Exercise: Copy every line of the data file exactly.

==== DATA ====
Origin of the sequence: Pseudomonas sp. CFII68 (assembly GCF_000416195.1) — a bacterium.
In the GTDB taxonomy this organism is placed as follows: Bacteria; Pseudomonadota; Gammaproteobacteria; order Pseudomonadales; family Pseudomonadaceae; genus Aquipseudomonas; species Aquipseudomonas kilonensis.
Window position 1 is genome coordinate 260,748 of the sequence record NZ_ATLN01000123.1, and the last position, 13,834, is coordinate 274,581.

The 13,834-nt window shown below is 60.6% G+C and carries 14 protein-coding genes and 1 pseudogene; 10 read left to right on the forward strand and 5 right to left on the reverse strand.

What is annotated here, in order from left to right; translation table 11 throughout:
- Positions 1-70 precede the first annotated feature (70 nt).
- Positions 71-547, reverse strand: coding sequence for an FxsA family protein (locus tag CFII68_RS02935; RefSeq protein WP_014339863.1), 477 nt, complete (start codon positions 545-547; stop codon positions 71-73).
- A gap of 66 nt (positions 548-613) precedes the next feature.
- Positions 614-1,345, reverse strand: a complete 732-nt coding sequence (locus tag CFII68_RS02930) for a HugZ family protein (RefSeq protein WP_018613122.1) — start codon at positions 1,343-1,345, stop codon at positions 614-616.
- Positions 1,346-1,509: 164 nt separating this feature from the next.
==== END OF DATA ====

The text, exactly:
Origin of the sequence: Pseudomonas sp. CFII68 (assembly GCF_000416195.1) — a bacterium.
In the GTDB taxonomy this organism is placed as follows: Bacteria; Pseudomonadota; Gammaproteobacteria; order Pseudomonadales; family Pseudomonadaceae; genus Aquipseudomonas; species Aquipseudomonas kilonensis.
Window position 1 is genome coordinate 260,748 of the sequence record NZ_ATLN01000123.1, and the last position, 13,834, is coordinate 274,581.

The 13,834-nt window shown below is 60.6% G+C and carries 14 protein-coding genes and 1 pseudogene; 10 read left to right on the forward strand and 5 right to left on the reverse strand.

What is annotated here, in order from left to right; translation table 11 throughout:
- Positions 1-70 precede the first annotated feature (70 nt).
- Positions 71-547, reverse strand: coding sequence for an FxsA family protein (locus tag CFII68_RS02935; RefSeq protein WP_014339863.1), 477 nt, complete (start codon positions 545-547; stop codon positions 71-73).
- A gap of 66 nt (positions 548-613) precedes the next feature.
- Positions 614-1,345, reverse strand: a complete 732-nt coding sequence (locus tag CFII68_RS02930) for a HugZ family protein (RefSeq protein WP_018613122.1) — start codon at positions 1,343-1,345, stop codon at positions 614-616.
- Positions 1,346-1,509: 164 nt separating this feature from the next.